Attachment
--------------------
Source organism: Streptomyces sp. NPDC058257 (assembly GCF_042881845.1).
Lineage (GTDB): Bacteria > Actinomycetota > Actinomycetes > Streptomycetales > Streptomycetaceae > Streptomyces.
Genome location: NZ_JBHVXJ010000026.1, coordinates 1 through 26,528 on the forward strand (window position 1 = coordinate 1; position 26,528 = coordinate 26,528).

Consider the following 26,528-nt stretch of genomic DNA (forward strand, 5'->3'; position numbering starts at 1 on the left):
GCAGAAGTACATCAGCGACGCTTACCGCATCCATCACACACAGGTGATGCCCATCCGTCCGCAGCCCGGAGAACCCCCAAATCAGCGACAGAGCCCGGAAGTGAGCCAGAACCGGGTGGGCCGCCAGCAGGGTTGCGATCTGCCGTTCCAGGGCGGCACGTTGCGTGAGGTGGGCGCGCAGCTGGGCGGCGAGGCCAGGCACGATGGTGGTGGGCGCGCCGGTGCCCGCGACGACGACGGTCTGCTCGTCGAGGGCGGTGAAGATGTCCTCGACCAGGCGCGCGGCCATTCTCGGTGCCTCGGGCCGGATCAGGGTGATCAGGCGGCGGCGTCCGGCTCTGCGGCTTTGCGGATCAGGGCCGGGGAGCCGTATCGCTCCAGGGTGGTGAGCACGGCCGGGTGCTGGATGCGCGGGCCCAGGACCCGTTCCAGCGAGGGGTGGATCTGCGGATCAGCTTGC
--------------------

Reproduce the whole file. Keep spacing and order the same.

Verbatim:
Source organism: Streptomyces sp. NPDC058257 (assembly GCF_042881845.1).
Lineage (GTDB): Bacteria > Actinomycetota > Actinomycetes > Streptomycetales > Streptomycetaceae > Streptomyces.
Genome location: NZ_JBHVXJ010000026.1, coordinates 1 through 26,528 on the forward strand (window position 1 = coordinate 1; position 26,528 = coordinate 26,528).

Consider the following 26,528-nt stretch of genomic DNA (forward strand, 5'->3'; position numbering starts at 1 on the left):
GCAGAAGTACATCAGCGACGCTTACCGCATCCATCACACACAGGTGATGCCCATCCGTCCGCAGCCCGGAGAACCCCCAAATCAGCGACAGAGCCCGGAAGTGAGCCAGAACCGGGTGGGCCGCCAGCAGGGTTGCGATCTGCCGTTCCAGGGCGGCACGTTGCGTGAGGTGGGCGCGCAGCTGGGCGGCGAGGCCAGGCACGATGGTGGTGGGCGCGCCGGTGCCCGCGACGACGACGGTCTGCTCGTCGAGGGCGGTGAAGATGTCCTCGACCAGGCGCGCGGCCATTCTCGGTGCCTCGGGCCGGATCAGGGTGATCAGGCGGCGGCGTCCGGCTCTGCGGCTTTGCGGATCAGGGCCGGGGAGCCGTATCGCTCCAGGGTGGTGAGCACGGCCGGGTGCTGGATGCGCGGGCCCAGGACCCGTTCCAGCGAGGGGTGGATCTGCGGATCAGCTTGC